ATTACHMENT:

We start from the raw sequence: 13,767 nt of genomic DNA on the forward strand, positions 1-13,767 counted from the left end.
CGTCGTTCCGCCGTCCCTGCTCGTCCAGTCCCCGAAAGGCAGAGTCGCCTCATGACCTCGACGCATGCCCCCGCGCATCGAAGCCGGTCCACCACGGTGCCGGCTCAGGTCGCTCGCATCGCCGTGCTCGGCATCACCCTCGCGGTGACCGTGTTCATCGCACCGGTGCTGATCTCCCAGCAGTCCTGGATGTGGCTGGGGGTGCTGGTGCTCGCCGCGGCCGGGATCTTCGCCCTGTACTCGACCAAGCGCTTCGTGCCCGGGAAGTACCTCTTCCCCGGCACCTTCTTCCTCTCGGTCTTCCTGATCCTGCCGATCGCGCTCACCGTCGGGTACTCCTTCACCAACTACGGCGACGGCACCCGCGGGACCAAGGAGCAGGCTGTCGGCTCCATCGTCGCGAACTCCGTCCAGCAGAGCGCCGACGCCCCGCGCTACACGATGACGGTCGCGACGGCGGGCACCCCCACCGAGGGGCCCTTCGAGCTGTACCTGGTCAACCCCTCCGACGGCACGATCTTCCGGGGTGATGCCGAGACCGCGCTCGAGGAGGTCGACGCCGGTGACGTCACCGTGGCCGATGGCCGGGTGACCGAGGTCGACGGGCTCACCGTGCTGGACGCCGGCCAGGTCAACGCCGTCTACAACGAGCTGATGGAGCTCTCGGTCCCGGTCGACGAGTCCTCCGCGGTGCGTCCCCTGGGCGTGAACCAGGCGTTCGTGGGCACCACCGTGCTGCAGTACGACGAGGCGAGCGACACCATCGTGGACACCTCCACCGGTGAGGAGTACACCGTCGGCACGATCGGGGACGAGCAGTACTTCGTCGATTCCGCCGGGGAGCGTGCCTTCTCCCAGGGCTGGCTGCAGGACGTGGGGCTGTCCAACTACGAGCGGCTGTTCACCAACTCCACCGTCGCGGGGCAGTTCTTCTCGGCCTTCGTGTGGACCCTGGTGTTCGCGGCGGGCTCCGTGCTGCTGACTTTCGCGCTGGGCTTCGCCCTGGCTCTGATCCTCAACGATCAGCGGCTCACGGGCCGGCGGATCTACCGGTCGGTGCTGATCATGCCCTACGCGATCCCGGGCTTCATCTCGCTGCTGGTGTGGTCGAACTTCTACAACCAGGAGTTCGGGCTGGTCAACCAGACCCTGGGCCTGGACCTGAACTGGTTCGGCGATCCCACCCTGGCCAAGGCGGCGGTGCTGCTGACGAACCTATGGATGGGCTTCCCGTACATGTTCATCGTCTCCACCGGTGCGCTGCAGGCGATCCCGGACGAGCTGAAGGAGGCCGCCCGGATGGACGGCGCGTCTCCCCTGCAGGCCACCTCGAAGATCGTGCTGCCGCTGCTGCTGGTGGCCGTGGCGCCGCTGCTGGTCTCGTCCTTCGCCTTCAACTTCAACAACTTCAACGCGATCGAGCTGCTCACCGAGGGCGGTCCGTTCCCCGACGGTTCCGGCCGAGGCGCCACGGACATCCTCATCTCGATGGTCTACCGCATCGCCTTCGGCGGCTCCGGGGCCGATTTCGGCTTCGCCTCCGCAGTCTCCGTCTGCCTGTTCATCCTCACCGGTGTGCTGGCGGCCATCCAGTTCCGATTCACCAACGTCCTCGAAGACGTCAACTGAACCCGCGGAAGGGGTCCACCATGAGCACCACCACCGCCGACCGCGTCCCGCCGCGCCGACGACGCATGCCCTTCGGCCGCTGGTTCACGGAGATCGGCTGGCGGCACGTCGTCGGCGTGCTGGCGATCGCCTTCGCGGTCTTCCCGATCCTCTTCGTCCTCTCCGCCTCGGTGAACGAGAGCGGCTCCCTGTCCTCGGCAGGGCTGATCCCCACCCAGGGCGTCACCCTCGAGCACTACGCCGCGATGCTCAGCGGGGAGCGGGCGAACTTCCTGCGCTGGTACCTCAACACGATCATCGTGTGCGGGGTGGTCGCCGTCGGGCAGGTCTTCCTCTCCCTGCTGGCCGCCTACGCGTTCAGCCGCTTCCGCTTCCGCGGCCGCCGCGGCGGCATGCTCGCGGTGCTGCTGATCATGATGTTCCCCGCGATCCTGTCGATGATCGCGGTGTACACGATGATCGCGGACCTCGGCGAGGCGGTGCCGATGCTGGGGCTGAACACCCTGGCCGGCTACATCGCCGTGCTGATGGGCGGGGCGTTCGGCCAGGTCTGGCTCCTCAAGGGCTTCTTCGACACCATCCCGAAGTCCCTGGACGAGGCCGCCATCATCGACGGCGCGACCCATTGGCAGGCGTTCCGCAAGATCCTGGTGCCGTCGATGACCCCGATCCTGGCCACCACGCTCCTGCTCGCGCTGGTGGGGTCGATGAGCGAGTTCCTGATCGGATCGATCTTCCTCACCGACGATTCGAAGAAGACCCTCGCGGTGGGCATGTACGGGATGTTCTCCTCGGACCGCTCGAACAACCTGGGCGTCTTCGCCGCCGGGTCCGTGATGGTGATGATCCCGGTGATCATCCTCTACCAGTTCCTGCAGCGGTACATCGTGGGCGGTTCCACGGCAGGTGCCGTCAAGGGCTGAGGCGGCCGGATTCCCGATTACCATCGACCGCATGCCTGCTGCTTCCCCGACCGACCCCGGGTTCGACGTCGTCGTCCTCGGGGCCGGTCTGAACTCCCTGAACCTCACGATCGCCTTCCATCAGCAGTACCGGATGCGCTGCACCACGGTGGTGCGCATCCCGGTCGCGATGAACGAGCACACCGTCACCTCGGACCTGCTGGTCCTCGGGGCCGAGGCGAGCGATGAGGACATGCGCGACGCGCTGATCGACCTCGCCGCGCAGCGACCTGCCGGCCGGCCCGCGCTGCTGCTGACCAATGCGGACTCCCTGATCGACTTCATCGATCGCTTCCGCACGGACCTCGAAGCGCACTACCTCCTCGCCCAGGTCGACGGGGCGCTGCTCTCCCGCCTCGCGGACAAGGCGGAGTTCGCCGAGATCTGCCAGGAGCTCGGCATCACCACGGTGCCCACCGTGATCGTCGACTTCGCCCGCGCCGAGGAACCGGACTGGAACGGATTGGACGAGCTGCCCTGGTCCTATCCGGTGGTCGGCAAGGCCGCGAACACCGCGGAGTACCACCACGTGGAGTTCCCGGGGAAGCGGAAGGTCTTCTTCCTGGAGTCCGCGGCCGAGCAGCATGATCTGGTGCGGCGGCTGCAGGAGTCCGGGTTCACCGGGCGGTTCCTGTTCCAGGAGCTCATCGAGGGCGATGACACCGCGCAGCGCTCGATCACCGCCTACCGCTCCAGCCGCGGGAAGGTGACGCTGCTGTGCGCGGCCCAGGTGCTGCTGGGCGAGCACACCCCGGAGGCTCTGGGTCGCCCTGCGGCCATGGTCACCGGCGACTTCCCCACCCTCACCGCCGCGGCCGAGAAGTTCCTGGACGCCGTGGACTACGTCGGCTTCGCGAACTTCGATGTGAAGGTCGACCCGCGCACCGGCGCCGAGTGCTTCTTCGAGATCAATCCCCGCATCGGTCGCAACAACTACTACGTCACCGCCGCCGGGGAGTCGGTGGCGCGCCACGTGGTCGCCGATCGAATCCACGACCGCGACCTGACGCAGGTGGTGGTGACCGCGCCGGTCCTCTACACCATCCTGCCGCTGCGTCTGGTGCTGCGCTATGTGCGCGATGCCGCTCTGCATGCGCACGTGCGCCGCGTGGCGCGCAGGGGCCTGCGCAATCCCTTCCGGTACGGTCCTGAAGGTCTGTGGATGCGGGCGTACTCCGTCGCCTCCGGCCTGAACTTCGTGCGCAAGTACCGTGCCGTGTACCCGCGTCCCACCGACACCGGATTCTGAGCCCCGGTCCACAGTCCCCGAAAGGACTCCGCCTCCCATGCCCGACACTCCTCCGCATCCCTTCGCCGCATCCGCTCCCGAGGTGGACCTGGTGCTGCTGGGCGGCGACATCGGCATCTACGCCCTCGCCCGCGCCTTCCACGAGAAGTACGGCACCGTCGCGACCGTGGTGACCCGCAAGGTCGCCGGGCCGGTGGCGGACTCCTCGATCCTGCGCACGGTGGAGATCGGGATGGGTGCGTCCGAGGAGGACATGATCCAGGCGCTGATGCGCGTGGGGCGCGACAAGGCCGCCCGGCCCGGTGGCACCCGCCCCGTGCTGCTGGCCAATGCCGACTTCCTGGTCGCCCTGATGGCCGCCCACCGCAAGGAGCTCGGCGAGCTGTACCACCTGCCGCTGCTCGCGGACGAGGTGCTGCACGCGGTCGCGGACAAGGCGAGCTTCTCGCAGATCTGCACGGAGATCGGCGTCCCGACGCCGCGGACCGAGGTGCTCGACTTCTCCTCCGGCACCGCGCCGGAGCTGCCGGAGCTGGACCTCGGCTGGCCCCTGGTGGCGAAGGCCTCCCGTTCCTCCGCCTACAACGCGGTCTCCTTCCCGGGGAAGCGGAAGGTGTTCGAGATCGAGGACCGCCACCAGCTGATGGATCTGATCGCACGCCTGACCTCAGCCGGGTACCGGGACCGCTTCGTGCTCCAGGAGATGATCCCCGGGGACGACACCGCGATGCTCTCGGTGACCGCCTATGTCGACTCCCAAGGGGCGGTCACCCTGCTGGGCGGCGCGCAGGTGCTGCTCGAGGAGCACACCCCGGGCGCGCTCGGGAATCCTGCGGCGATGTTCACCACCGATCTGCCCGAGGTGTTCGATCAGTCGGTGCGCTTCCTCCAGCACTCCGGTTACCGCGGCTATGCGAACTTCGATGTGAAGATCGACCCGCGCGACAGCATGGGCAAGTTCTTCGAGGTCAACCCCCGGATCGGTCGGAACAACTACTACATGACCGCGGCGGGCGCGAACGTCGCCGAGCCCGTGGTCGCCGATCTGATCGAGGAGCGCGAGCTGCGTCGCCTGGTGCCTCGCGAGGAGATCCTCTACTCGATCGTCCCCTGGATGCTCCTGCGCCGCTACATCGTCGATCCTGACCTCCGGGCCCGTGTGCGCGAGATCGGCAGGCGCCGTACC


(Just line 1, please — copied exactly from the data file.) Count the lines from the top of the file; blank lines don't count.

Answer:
We start from the raw sequence: 13,767 nt of genomic DNA on the forward strand, positions 1-13,767 counted from the left end.